Whiston Sign Whiston Heritage Society
Rotherham, South Yorkshire

History and Listed Buildings



A Brief History of Whiston

Early in Whiston's history, the Romans passed through the area during the time they spent in the Templeborough region of Rotherham. Artefacts found in the Guilthwaite area of Whiston include quantities of spurs, stirrups, and battle-axes; plus a road and a pavement. The latter had posts inserted into it and these posts had rings attached to them - which were probably used for tethering horses. Furthermore, in 1826, a clay pot containing a hoard of small Roman coins was found; a second pot was discovered in 1939. The Roman road was part of Rickneild Street, built c.50AD. It ran from Wakefield via Templeborough, to Cirencester. In the Whiston area, it followed a line close to that of the modern-day A618.

Later the Saxons formed a settlement in Whiston. In 937 AD (during their occupation), it is said that the bloodiest battle in Britain took place within and close by to Whiston. Following the Norman Conquest, a close relative of William become the Lord of the Manor, a title that still exists. The name of Whiston appears in The Domesday Book under one of its guises, which suggests that it could have been derived from Saxon words. The parish of Whiston originally included Canklow, Moorgate, Herringthorpe and Morthen.

The year 1188 sees the mention of religious buildings and records show that the first Rector at the parish church arrived c.1236. The church tower dates from 1250 although the fabric of the church has been subject to many alterations over the centuries. The present nave and chancel were added in 1882-3 on the site of the medieval north aisle. During this time many members of the landed gentry had been connected in some way with the village and its development; among these were the Earls of Effingham who were sponsors of the Rectors throughout this period. In the churchyard, the oldest dated gravestone is from the year 1696. Meanwhile, in front of the church is the Lychgate. This was built in 1919 as a war memorial and is inscribed with the names of those from the parish who gave their lives in both World Wars. Finally, next to the Lychgate; on the edge of the churchyard; are the parish stocks, dated 1786. These would have been well used in their day to punish petty criminals etc. but have now lain dormant for some time.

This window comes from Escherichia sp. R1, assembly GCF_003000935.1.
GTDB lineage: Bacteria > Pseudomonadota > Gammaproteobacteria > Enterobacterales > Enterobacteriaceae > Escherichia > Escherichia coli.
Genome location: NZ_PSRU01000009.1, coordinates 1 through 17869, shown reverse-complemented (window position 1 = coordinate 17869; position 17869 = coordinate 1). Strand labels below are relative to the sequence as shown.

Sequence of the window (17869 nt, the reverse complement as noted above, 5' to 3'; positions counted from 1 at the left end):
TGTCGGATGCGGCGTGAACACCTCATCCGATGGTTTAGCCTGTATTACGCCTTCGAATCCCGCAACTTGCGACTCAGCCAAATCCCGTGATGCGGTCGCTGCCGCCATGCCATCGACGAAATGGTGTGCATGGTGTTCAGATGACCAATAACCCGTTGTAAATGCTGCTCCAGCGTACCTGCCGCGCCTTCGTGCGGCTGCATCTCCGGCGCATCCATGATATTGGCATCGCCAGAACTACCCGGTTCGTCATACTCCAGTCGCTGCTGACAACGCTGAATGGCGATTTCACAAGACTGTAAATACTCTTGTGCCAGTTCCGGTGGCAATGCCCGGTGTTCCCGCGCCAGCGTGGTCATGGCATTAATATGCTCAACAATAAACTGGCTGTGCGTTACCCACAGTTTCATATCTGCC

The Medieval Manorial Barn on Chaff Lane dates in part back to the 13th Century and was used by the Lord of the Manor to store the grain collected from his serfs and peasants by way of tax. Originally there were two storage bays at either end with the threshing floor in the middle. Additional bays and a second threshing floor were added in the Middle Ages and in more modern times the barn was extended to include a wheelhouse.

Over the years the village grew in size as it prospered on an agricultural-based economy. Such development continued into the early part of the 20th Century. This economy survived because there were local springs for water, fertile soil for food, milk and meat supplies; and quarries for building (and then selling) materials. Those Whistoners not directly involved on the land provided the supporting skills. A number of properties still exist that were built during this time: these include Whiston Hall and Abdy Farm. In the 18th Century, Morthen Hall was built for the Rector of Whiston. Then in 1823, the village was bought by Sir George Sitwell, who became the next Lord of the Manor; a title still held by the family today.

All this began to change in the 20th Century. Red brick house development started and Whiston's population grew as the village saw people arriving to fill the labour demands in the mining, transport and metal industries. Consqeuently the population increased by 300% but the village retained has its natural charm to the present day. In addition, green land has been built on, previously operational farms have disappeared or being converted into dwellings; people have moved away others have arrived. However the natural beauty is still there and those born in the village are justly proud of their heritage. In the centre of Whiston stands the village sign which was unveiled for the new millennium by the society's chairman - Mr David Dyson. It provides a reminder of this heritage.

Provided by Whiston Heritage Society



Heritage StepsToll Bar at Whiston Crossroads


List of buildings of special architectural or historic interest in the Parish of Whiston, Rotherham; South Yorkshire

Name Location Listed Status
Whiston Parish Church of St Mary Magdalene Rectory Drive 2*
Village Stocks School Hill / Rectory Drive 2
Headstone of Rebekah Cutt, Whiston Parish Church School Hill / Rectory Drive 2
Whiston Hall Manor House Chaff Lane 2
Whiston Manorial Barn Chaff Lane 2*

Morthen Grange Farmhouse York Lane 2
Lawns Farmhouse York Lane 2
Remains of Cross Morthen Hamlet 2
Morthen Hall Morthen Hall Lane 2*
Ha-Ha Gates; Gate Piers, perimeter wall, front of Morthen Hall Morthen Hall Lane 2

The Mews Morthen Hall Lane 2
Oak Cottage (adjacent to Morthen Hall) Morthen Hall Lane 2
Farm, north of Guilthwaite Hall Pleasley Road 2
Milepost, Guilthwaite Grange Pleasley Road 2
The Poplars Upper Whiston 2

The Heights, Farmhouse Upper Whiston 2
Milepost West Bawtry Road 2